8.5

Downton Abbey Review: Episode Seven

(Episode 5.07)

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<i>Downton Abbey</i> Review: Episode Seven

Downton Abbey was full of surprises this week. After making her grand escape, Edith fairly easily acquiesces to returning to Downton. It was rather anti-climactic.

Violet and Rosamund decide they must tell Cora the truth, but they don’t get to her before Mrs. Drewe does. Cora has the grand plan that they will tell the family that the Drewes have decided they can’t take on another child, and that Edith has decided to bring the child to Downton and raise her. Frankly, I think Edith’s plan to go to America, change her name and say she was a widow was a better plan. I don’t see Mrs. Drewe going away quietly. This whole thing could backfire.

Cora is furious with Violet and Rosamund for keeping this secret from her. “You never thought to tell me I had a third grandchild,” she fumes. But Cora is the only one who actually considers Edith’s feelings and what Edith wants. Cora promises Edith she will not tell Robert the truth. For her part Violet sees no need to tell Robert what’s going on. “He’s a man. Men don’t have rights,” she tells her daughter.

The most hilarious part of the entire episode comes when Rose’s beau Atticus suggest that they look for Edith at the publishing company. This has occurred to absolutely no one. “It seems rather obvious to me,” Atticus says.

Isobel announces her engagement to Lord Merton and Violet looks devastated. Mary, like all of us, thinks it’s because Isobel will rise in the social standings and become Lady Merton. But that’s not it at all. Violet is losing her partner-in-crime. “I got used to having a companion, a friend to talk things over with,” she tells Mary.

A celebratory engagement dinner is held at Downton so that Isobel can meet Lord Merton’s sons, including Larry—the one who caused a lot of trouble back when Sybil was alive. The years have not made Larry any kinder. In short order, he insults Isobel, saying that the wide disparity in class and background between Isobel and his father makes for a doomed marriage. He also wonders what man will want Edith if she has a child, and can’t believe Tom, a former servant, gets to sit at the dinner table. “Why don’t you just get out, you bastard,” Tom yells. Lord Merton assures Isobel that his sons take after their mother, not him, and he hopes that she will still marry him, but Isobel isn’t so sure. On so many shows, characters over 60 are rarely seen or heard. I love that Downton Abbey gives both Isobel and Violet such rich and interesting story lines.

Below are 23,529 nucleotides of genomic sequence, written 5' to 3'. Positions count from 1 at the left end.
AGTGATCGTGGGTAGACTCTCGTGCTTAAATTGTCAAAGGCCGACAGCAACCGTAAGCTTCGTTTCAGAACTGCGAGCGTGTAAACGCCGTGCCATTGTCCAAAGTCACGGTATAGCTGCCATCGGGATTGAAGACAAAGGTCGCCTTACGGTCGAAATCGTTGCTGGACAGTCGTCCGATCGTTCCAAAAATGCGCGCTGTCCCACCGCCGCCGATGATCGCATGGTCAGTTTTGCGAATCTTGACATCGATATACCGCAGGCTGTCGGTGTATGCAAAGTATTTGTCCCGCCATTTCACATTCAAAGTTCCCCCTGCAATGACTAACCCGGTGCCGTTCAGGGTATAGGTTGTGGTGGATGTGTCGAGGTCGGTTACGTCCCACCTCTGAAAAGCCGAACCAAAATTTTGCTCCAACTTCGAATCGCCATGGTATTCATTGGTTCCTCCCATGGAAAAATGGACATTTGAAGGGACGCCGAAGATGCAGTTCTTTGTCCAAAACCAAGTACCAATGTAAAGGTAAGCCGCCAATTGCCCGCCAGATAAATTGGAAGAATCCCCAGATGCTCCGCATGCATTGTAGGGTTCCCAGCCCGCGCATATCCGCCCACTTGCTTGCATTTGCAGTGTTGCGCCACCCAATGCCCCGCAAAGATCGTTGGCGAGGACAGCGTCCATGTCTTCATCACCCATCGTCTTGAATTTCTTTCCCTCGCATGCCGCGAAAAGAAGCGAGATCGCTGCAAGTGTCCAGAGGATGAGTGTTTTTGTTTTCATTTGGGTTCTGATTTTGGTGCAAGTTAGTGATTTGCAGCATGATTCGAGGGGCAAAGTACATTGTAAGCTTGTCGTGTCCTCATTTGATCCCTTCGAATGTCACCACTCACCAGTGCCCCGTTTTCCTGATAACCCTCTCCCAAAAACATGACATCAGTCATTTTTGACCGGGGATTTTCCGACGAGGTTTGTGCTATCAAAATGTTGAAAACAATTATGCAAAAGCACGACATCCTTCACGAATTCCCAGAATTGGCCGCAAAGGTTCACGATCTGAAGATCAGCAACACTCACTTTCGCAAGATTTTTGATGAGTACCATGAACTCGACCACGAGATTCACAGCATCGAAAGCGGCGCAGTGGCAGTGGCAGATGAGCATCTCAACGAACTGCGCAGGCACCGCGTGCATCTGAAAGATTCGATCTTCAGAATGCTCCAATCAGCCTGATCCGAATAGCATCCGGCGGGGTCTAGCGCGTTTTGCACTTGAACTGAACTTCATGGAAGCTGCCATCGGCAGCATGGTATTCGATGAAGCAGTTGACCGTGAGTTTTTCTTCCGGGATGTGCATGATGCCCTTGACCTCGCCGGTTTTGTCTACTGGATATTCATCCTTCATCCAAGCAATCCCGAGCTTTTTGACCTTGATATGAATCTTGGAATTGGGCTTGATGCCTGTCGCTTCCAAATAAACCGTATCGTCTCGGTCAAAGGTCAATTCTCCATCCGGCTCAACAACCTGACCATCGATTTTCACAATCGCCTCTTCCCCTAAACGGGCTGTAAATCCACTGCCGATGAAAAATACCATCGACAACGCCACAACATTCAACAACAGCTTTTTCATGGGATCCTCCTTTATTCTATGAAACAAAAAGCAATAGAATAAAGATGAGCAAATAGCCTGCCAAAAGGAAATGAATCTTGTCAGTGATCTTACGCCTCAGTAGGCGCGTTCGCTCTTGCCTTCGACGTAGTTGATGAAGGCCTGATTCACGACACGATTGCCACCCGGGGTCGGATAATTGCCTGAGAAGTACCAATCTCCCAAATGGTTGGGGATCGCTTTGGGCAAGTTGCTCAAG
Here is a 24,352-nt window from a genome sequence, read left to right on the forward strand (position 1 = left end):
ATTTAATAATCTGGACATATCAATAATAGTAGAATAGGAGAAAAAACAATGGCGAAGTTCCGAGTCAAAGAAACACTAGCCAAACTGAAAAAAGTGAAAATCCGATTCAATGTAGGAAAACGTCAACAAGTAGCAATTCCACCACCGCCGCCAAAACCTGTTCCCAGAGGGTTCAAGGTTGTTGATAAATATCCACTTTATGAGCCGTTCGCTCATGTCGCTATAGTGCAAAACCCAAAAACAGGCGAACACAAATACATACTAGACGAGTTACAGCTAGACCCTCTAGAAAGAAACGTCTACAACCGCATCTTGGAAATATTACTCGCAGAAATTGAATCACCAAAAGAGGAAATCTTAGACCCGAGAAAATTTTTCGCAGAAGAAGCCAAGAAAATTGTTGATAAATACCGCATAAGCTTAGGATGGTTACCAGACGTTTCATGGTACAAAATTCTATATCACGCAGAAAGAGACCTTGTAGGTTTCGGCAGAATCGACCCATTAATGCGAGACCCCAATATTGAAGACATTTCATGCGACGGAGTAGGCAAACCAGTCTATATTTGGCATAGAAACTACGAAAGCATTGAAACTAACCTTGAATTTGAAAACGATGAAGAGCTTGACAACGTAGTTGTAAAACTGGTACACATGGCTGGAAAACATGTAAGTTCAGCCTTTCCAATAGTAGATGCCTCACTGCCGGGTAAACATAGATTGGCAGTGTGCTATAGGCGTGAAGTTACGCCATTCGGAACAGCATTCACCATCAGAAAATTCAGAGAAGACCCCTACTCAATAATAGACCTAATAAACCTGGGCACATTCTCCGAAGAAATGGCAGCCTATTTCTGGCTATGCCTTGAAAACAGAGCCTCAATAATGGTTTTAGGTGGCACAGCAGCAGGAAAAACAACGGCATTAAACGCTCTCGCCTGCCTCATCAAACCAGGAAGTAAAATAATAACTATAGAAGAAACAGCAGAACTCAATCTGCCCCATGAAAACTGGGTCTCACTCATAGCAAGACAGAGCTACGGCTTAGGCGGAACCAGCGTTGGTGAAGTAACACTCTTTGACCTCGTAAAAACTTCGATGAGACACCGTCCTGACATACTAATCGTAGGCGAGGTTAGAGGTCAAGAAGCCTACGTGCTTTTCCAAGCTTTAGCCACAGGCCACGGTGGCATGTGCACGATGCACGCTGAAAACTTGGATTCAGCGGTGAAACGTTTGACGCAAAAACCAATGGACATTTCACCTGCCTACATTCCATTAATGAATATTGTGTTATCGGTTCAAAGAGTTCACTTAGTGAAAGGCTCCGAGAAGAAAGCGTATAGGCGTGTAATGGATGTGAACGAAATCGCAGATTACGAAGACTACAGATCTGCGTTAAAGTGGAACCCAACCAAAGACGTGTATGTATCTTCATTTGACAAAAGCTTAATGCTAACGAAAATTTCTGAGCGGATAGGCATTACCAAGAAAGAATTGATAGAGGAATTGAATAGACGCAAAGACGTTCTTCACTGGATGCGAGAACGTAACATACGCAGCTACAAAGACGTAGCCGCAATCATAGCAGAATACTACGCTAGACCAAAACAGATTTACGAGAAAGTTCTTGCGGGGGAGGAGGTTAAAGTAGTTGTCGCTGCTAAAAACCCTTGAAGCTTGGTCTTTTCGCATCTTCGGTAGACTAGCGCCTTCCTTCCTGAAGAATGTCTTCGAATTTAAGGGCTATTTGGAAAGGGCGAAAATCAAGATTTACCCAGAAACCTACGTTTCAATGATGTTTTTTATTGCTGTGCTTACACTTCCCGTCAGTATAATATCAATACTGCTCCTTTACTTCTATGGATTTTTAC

All this drama leads to Atticus proposing to Rose. The way he sees it, if their differing religious backgrounds are going to have the couple constantly defending themselves, they might as well have something to defend. I kind of love Atticus.

Mary was more insufferable that usual. “My dear, a lack of compassion can be as vulgar as an excess of tears,” Violet tells her when Mary doesn’t seem to care at all where Edith is or what she is doing. Charles hatches a plan to get Tony to finally accept the fact that Mary has broken up with him. It seems Tony won’t let Mary go because he doesn’t want to dishonor her. But then Charles stages it so he’s kissing Mary as Tony and Mabel are leaving the movie theater. Charles is off to Poland for a year, so I guess some new man is going to have to come along to entertain Mary. Or maybe we are supposed to root for Mary and Charles to get together, but I can’t muster the energy for that.

Robert’s dog Isis has cancer. In a beautiful scene, Robert brings her to bed between Cora and himself so that when Isis passes during the night she won’t be alone but surrounded by two people who love her. Cora says she hopes that she is that lucky when her time comes.

Other thoughts on episode seven:

• Once again there were no episodic pictures of Edith on the PBS press website. I demand justice for Edith.
• Anna and Mr. Bates appear to be having trouble conceiving. I wonder if this will be explored more.
• I’m still #TeamMrsDrewe.


Amy Amatangelo is a Boston-based freelance writer and a regular contributor to Paste. You can follow her on Twitter or her blog.

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